×
27 855
Fashion Jobs
LEVI'S
sr. IT Service Delivery Manager
Permanent · Hebron
LEVI'S
Operations Manager, Weekend Shift
Permanent · Canton
VICTORIA'S SECRET
Brand Operations Manager-Dulles Town Center
Permanent · Dulles
PINK
Brand Operations Manager-Cherry Creek
Permanent · Denver
L'OREAL GROUP
sr Manager/Director, Human Resources - Acd
Permanent · New York
L'OREAL GROUP
sr Manager, Global Brand Supply Chain
Permanent · Clark
L'OREAL GROUP
Director, Category Insights - Ecommerce
Permanent · New York
RALPH LAUREN
Polo Factory Store - General Manager
Permanent · Park City
RALPH LAUREN
Ralph Lauren Stores - Executive Sales Professional, Full Time
Permanent · New York
RALPH LAUREN
Polo Factory Store - Store Selling Manager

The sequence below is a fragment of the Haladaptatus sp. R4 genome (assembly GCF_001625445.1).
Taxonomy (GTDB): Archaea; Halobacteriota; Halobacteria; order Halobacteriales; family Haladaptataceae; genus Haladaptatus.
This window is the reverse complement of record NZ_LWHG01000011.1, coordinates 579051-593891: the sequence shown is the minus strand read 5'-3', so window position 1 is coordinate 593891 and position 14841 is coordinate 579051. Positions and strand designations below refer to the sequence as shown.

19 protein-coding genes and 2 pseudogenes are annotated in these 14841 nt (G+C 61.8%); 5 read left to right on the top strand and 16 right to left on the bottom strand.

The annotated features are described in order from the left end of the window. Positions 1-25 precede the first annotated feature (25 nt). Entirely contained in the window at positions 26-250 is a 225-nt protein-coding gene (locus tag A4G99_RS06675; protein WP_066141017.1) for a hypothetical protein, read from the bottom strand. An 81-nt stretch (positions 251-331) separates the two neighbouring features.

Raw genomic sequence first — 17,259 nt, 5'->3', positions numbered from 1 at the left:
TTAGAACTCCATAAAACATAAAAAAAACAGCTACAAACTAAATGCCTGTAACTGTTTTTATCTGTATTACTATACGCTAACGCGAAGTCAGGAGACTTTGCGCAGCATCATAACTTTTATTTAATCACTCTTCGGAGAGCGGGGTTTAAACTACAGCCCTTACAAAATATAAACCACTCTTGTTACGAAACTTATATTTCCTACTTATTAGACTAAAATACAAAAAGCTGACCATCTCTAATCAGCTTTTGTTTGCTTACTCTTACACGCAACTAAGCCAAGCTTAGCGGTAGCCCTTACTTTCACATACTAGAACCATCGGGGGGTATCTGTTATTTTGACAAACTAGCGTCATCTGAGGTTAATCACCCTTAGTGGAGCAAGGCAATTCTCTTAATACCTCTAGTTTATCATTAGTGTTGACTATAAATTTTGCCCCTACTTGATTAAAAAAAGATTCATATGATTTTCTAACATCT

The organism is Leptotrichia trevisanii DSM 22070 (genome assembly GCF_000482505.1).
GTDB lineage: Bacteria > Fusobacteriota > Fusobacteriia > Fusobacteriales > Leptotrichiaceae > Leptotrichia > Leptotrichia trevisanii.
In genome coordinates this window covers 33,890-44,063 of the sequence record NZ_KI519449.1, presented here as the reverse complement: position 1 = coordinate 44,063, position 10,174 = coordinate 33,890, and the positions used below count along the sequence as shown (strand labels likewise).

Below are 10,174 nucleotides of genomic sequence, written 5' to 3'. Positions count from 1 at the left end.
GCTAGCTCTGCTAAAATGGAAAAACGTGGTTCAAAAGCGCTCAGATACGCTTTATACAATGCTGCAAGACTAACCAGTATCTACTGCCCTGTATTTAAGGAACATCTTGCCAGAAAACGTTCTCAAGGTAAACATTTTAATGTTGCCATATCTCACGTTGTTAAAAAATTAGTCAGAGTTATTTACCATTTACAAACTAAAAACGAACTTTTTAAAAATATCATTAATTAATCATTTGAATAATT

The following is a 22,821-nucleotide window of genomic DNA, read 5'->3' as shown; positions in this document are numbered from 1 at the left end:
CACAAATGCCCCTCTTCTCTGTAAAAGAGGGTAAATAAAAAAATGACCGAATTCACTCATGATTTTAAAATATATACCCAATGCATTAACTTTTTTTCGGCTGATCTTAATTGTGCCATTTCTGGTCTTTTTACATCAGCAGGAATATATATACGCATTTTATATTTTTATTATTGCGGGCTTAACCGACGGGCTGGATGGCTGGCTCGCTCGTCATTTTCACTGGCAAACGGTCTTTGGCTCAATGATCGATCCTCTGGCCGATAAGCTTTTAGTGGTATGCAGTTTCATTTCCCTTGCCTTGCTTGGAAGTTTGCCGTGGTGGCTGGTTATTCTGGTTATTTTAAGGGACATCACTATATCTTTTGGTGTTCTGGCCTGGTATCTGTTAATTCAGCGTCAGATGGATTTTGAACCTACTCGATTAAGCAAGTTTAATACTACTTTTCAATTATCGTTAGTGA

Permanent · Gilroy
BUMBLE AND BUMBLE
Director, Global Creative Operations
Permanent · New York
ESTÉE LAUDER COMPANIES
Manager, Strategic Marketing Initiatives And Community
Permanent · New York
ESTÉE LAUDER COMPANIES
Keyholder - Cosmetics Company Center - Part Time - Tanger Outlet Center - North Charleston, sc
Permanent · North Charleston
ESTÉE LAUDER COMPANIES
Distribution Supervisor - 1st Shift - Padc
Permanent · Bristol
ESTÉE LAUDER COMPANIES
Keyholder - Cosmetics Company Store - 20 Hrs - Fashion Outlets Niagara Falls - Niagara Falls, ny
Permanent · Niagara Falls
SALLY BEAUTY CORPORATE
Outside Sales Representative
Permanent · Lancaster
SALLY BEAUTY CORPORATE
Outside Sales Representative
Permanent · Scranton
SALLY BEAUTY CORPORATE
Outside Sales Representative
Permanent · Englishtown
SALLY BEAUTY CORPORATE